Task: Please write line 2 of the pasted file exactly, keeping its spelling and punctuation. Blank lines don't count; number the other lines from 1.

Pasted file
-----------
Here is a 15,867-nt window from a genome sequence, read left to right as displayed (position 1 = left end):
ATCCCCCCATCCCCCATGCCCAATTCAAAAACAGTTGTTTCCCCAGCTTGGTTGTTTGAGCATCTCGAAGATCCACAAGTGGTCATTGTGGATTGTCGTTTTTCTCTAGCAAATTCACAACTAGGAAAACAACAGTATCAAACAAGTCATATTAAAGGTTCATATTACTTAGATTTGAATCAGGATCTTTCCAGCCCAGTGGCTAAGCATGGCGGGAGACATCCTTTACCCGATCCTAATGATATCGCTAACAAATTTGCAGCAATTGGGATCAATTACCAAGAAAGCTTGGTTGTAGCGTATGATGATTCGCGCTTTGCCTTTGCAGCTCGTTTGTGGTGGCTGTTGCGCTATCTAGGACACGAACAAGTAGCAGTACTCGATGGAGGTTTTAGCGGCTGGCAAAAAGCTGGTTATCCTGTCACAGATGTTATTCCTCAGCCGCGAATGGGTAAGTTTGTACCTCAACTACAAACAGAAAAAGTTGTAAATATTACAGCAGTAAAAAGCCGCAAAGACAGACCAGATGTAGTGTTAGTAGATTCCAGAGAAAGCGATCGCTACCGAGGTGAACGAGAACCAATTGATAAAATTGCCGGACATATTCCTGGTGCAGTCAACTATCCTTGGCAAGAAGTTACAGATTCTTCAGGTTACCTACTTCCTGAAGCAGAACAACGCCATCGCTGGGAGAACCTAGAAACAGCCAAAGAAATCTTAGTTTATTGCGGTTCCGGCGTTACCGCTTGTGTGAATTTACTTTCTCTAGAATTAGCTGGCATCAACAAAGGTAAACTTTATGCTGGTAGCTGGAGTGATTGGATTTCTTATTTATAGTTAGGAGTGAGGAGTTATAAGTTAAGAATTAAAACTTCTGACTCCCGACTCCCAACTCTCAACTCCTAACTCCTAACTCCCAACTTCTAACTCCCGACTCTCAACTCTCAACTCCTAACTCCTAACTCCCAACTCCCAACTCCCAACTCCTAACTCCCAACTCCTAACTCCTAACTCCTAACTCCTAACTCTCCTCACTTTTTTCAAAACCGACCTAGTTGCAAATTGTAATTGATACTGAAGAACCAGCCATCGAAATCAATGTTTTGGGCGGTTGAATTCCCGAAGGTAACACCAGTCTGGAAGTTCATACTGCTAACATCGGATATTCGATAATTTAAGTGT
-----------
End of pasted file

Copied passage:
ATCCCCCCATCCCCCATGCCCAATTCAAAAACAGTTGTTTCCCCAGCTTGGTTGTTTGAGCATCTCGAAGATCCACAAGTGGTCATTGTGGATTGTCGTTTTTCTCTAGCAAATTCACAACTAGGAAAACAACAGTATCAAACAAGTCATATTAAAGGTTCATATTACTTAGATTTGAATCAGGATCTTTCCAGCCCAGTGGCTAAGCATGGCGGGAGACATCCTTTACCCGATCCTAATGATATCGCTAACAAATTTGCAGCAATTGGGATCAATTACCAAGAAAGCTTGGTTGTAGCGTATGATGATTCGCGCTTTGCCTTTGCAGCTCGTTTGTGGTGGCTGTTGCGCTATCTAGGACACGAACAAGTAGCAGTACTCGATGGAGGTTTTAGCGGCTGGCAAAAAGCTGGTTATCCTGTCACAGATGTTATTCCTCAGCCGCGAATGGGTAAGTTTGTACCTCAACTACAAACAGAAAAAGTTGTAAATATTACAGCAGTAAAAAGCCGCAAAGACAGACCAGATGTAGTGTTAGTAGATTCCAGAGAAAGCGATCGCTACCGAGGTGAACGAGAACCAATTGATAAAATTGCCGGACATATTCCTGGTGCAGTCAACTATCCTTGGCAAGAAGTTACAGATTCTTCAGGTTACCTACTTCCTGAAGCAGAACAACGCCATCGCTGGGAGAACCTAGAAACAGCCAAAGAAATCTTAGTTTATTGCGGTTCCGGCGTTACCGCTTGTGTGAATTTACTTTCTCTAGAATTAGCTGGCATCAACAAAGGTAAACTTTATGCTGGTAGCTGGAGTGATTGGATTTCTTATTTATAGTTAGGAGTGAGGAGTTATAAGTTAAGAATTAAAACTTCTGACTCCCGACTCCCAACTCTCAACTCCTAACTCCTAACTCCCAACTTCTAACTCCCGACTCTCAACTCTCAACTCCTAACTCCTAACTCCCAACTCCCAACTCCCAACTCCTAACTCCCAACTCCTAACTCCTAACTCCTAACTCCTAACTCTCCTCACTTTTTTCAAAACCGACCTAGTTGCAAATTGTAATTGATACTGAAGAACCAGCCATCGAAATCAATGTTTTGGGCGGTTGAATTCCCGAAGGTAACACCAGTCTGGAAGTTCATACTGCTAACATCGGATATTCGATAATTTAAGTGT